California Law for Real Estate Investors – Including Forclosure Issues


One mistake that California real-estate investors make is signing a purchase contract too soon when a probate is required.

Some real-estate investors try to buy properties when the deceased left real estate to family members or friends who cannot make the monthly loan payments. If the deceased had a trust, generally there is no problem: The current trustee has the power to sell the property.

It is different, though, if the deceased either had only a will, or had neither a trust or a will. In that case there has to be a probate unless there is a will leaving everything to a surviving spouse. (There is also an exception if the assets of the estate, without subtracting any loans, is less than $100,000, but that is very unlikely if real estate is involved.) With a will leaving everything to a surviving spouse, it is often possible to bring a “spousal petition” in the probate court to transfer full title to the surviving spouse without having to go through an entire probate.

Otherwise, usually a probate must be filed or there will not be clear title to the real estate. Basically a probate is a court procedure where the will (if any) and a listing of the assets are filed with the Probate Court, a person representative (executor) is approved by the Court, creditors and heirs are given a chance to submit claims, a representative of the Court frequently determines the value of the estate, and ultimately the Court issues an order directing how the money and property in the estate are to be distributed. The whole process can take eight months or so, although the time depends on the complexity of the matter.

Real-estate investors should understand that an executor has no authority to sign contracts for the sale of real estate until that executor is approved by the Probate Court as the personal representative for the estate. Also, unless the petition for the probate asks that the personal representative be given “full authority” (and the Court grants it), any sale of real estate from the estate must be specifically approved by the Court. If the Court has to approve the sale, it may be sold for no less than 10% below the fair market value determined by the Court representative who values estate property. Sometimes executors try to handle the probate themselves without the help of an attorney; few know to ask for “full authority” when the initial papers are filed – and if it is not requested initially, the Court frequently will be reluctant to grant it later. On the other hand, once a personal representative has been approved with “full authority”, any agreement signed with that personal representative regarding the purchase of real property should be binding.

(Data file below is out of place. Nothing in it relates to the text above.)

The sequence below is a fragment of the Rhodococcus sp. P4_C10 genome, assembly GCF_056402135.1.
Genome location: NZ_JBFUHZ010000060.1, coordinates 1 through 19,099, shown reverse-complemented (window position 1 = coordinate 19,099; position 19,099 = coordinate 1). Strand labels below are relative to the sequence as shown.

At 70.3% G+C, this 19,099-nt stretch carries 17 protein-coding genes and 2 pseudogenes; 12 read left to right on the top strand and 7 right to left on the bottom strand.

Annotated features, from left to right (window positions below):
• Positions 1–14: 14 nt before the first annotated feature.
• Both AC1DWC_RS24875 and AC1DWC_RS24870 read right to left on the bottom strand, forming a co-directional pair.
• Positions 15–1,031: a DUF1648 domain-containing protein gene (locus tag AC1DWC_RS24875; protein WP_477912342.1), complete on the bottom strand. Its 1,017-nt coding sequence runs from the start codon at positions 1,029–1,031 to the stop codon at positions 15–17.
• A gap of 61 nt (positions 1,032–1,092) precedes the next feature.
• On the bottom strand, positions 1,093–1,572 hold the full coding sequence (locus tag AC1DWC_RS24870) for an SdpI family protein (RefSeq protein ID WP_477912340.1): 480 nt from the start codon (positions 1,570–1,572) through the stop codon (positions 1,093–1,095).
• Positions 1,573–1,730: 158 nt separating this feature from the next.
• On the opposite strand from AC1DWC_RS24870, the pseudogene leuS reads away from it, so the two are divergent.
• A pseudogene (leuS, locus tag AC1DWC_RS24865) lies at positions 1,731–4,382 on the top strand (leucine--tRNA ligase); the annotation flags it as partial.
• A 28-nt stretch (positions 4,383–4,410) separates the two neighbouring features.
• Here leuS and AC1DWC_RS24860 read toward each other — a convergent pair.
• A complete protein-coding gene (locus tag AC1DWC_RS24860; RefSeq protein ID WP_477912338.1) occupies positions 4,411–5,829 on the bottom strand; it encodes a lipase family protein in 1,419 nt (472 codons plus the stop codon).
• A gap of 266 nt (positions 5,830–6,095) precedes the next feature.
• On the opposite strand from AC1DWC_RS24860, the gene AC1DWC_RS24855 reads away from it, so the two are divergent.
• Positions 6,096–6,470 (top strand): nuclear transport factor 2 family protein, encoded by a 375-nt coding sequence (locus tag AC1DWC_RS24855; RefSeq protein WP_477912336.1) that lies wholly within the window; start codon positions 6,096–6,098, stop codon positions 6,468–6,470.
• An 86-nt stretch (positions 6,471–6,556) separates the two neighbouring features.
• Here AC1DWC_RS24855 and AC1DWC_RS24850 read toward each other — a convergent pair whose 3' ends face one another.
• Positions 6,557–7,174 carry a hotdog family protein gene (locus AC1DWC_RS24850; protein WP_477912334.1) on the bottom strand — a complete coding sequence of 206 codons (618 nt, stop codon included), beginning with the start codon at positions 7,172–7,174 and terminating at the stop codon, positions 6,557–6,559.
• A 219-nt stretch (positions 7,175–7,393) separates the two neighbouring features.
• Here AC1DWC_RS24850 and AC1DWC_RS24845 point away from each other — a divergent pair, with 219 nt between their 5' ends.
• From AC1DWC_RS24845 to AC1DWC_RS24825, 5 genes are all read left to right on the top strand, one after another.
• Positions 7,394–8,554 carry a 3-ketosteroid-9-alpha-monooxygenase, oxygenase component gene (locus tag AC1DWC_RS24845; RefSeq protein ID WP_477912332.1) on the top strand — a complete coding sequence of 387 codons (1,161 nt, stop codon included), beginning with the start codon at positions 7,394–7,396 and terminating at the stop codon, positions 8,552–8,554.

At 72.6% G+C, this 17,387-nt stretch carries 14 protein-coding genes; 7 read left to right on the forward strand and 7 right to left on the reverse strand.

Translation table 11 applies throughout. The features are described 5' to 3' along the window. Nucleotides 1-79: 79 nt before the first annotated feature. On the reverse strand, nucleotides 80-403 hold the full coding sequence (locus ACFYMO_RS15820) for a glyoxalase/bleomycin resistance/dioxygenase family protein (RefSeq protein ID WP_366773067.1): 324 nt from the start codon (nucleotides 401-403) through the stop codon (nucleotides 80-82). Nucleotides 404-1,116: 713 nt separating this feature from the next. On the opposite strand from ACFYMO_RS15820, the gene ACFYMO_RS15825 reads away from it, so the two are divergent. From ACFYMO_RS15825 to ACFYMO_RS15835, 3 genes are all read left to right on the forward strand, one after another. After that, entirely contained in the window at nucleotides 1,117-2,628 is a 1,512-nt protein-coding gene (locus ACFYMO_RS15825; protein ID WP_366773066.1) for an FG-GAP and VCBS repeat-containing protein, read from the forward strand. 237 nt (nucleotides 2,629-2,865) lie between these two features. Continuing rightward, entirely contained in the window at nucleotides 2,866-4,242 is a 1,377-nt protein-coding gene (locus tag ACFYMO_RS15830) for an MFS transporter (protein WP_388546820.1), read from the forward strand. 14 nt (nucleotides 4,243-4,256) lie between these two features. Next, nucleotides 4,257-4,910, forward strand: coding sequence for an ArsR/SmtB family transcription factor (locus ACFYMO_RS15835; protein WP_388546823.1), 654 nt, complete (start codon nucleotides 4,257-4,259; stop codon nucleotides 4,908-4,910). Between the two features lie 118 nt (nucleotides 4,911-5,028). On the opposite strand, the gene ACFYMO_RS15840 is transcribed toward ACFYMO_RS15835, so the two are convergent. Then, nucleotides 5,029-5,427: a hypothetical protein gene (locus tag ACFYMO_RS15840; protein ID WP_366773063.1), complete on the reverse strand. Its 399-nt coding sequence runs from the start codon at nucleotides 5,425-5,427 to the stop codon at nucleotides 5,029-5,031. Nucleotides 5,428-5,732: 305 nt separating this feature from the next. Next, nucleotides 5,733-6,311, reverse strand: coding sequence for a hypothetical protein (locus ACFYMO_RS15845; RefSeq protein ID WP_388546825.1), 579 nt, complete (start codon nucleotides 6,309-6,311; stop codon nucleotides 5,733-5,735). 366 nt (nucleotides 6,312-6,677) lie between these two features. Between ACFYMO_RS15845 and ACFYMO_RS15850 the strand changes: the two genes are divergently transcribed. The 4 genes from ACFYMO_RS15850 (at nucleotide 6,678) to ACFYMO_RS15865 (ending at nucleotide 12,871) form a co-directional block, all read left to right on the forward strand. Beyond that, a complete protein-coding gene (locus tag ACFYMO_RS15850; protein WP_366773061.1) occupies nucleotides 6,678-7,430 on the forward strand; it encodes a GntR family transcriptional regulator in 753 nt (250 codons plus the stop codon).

Because probate is complex and non-attorneys who try to handle a probate themselves frequently run into problems, if you are dealing with a probate situation as a potential purchaser, try to get the executor to retain an attorney who can handle the probate. This does cost some money (although the attorney is only paid at the end of the probate), but otherwise the property may be lost to foreclosure. This is particularly true since, while many lenders will stop the foreclosure process if they are given proof that an attorney is handling the probate, frequently they will not stop the process if no attorney is involved.

Preforeclosure Sale Requirements

Another mistake that real-estate investors make is not following the requirements when purchasing residential property in California if a notice of default has been recorded by the lender.

California has a detailed set of statutes setting out requirements for contracts for residential preforeclosure sales. (Civil Code §§1695-1695.17.) These statutes apply to any residential real property consisting of one-to-four family dwelling units, one of which the owner occupies as his or her principal place of residence, and against which there is an outstanding notice of default. These statutes require, among other things, that the contract:

Spell out all terms of the agreement (including, for example, buyback rights).

Contain certain notices that meet certain size and bolding requirements.

Allow the seller to cancel, usually up until midnight of the 5th business day after signing.

Be accompanied by a Notice of Cancellation form in duplicate.

Also, until the cancellation period ends, the buyer cannot:

Have the seller sign a deed or deed of trust.

Record any deed or deed of trust regarding the property.

Transfer any interest in the property to a third party.

Pay the seller any money or other consideration.

In addition, the purchaser cannot make any untrue or misleading statements regarding the value of the residence in foreclosure, the amount of proceeds the seller will receive after a foreclosure sale, or any other untrue or misleading statement concerning the sale of the residence.

Moreover, purchasers are forbidden from taking “unconscionable advantage” of the seller. This applies if the seller is incompetent or does not understand the transaction (for example, if the seller is not fluent enough in English), and may apply in other situations as well. If “unconscionable advantage” is taken, the transaction may be rescinded at any time within two years of the date of the recordation of the conveyance of the residential property.